The Malta Independent 15 August 2022, Monday

Mosta fireworks factory explosion ‘proof that safety regulations have worked’ – Godfrey Farrugia

Semira Abbas Shalan Sunday, 3 July 2022, 08:30 Last update: about 2 months ago

The Mosta fireworks factory accident that occurred last month proved that in a moment of crisis, the health and safety regulations did work, former politician Dr Godfrey Farrugia said.

What happened at the factory, which was built according to the Planning Authority’s 2014 Fireworks Factory Policy, showed that fireworks are low grade explosives which can be easily sensitised, but all the necessary precautions must be undertaken to prevent all types of hazards, Farrugia said.

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On 4 June, an explosion which rocked the central part of Malta occurred at the 15 August fireworks factory. Three people were injured, with another eight escaping unscathed.

In light of the feast season, where licenced fireworks masters schedule aerial and ground displays in celebration of traditional Maltese and Gozitan festas, The Malta Independent on Sunday spoke with Farrugia about the art and science behind pyrotechnics and its spectacles.

Farrugia, a family doctor by profession, is a licence A pyro-technician with St Philip Fireworks Factory. He was asked about the story of fireworks, as well as how it evolved over the years.

“Maltese fireworks are considered among the best international exhibits. The art of fireworks is entrenched in our culture and when its discharge is synchronised with a musical score, creating a pyro-musical display, its audio-visual effects touch upon any person’s emotions and imparts a memorable experience,” Farrugia said.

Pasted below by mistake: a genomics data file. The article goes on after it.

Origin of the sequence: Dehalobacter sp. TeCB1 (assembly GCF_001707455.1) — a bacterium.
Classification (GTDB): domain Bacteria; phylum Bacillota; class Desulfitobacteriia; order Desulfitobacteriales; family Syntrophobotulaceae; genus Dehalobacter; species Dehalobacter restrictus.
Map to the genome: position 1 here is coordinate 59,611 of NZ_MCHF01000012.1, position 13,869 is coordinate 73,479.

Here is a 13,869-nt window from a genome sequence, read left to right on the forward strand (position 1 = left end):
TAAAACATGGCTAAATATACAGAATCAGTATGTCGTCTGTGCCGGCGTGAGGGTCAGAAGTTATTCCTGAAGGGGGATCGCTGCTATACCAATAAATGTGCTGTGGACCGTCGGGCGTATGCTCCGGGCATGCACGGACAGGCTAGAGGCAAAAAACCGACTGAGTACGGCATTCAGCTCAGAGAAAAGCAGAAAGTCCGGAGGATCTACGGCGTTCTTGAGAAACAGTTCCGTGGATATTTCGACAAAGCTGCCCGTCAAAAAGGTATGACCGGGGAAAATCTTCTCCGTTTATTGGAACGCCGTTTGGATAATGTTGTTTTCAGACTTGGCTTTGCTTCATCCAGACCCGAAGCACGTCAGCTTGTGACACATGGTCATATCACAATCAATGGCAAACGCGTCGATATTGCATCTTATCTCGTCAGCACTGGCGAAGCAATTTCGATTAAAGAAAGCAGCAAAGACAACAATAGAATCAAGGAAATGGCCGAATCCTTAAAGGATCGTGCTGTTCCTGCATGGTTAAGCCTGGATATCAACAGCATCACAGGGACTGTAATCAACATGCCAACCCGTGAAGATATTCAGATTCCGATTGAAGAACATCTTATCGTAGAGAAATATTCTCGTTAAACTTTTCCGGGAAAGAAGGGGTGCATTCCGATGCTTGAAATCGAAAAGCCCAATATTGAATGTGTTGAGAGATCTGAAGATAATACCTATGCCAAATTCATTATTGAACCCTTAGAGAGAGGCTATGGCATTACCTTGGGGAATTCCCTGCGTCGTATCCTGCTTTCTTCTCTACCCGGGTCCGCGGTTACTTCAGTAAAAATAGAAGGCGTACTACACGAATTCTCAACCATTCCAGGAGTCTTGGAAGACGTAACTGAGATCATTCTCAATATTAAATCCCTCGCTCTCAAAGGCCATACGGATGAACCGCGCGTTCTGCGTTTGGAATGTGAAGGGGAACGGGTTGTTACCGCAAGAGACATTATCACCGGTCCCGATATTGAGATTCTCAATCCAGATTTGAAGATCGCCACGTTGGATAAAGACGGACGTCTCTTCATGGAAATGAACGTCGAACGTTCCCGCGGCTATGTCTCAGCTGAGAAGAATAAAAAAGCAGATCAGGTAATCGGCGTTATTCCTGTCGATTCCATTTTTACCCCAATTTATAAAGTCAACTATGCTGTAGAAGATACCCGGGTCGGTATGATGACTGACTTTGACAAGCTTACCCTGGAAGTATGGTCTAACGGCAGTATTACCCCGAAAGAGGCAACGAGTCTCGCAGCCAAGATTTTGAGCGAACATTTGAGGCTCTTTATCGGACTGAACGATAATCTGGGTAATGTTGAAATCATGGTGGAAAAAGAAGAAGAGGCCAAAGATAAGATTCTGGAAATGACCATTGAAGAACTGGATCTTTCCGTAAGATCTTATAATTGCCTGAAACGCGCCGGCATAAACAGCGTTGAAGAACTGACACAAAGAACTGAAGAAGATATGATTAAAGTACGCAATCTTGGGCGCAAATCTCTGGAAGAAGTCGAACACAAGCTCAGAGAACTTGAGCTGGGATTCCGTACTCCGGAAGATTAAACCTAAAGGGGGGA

Farrugia spoke about the different types of pyrotechnic articles which the Maltese have excelled in, when he referred to mechanised ground fireworks, terrace let-offs and aerial displays. Notable among the latter class of fireworks are daylight cylindrical multi-break cracker shells and colour petards. It is these multi-shot shells that have branded Malta’s name in international fireworks circles, he said.

The Maltese tradition of having fireworks displays as part of religious feasts’ celebrations was popularised during the time when the Knights of St John were in Malta, Farrugia said. He added that local bombardiers, as well as musketeers, used to shoot their cannons and their muskets respectively, bonfires were lit and black powder fireworks were let off from the ground without a propellant, to produce a serious of multiple bangs. 

Thanks to the craftsmanship of fireworks masters, local spectacles have evolved into unique displays that cover a week of festivities whose let offs coincide with the Church’s liturgical celebrations, he said.

“In sharp contrast to foreign pyro-technicians, local fireworks masters are volunteers who do not earn a living from pyrotechnics. They are distinguished by their altruism and passion. Therefore, the craft is locally described as a delizzju (hobby).  The driving force is the positive rivalry that exists between different feasts, and it is this that has kept this custom alive,” Farrugia said.

Farrugia was asked if Malta should consider opting for noiseless fireworks, which are much harder to make than the standard ones.

“There is a minority who do not appreciate the sound effect of fireworks, finding it tedious,” he said. “All pyrotechnic energy mixtures when ignited react to create an explosion by combustion and the energy released is its pyrotechnic effect. This takes the form of heat, light, motion and sound. Sound is part and parcel of the effect,” he said.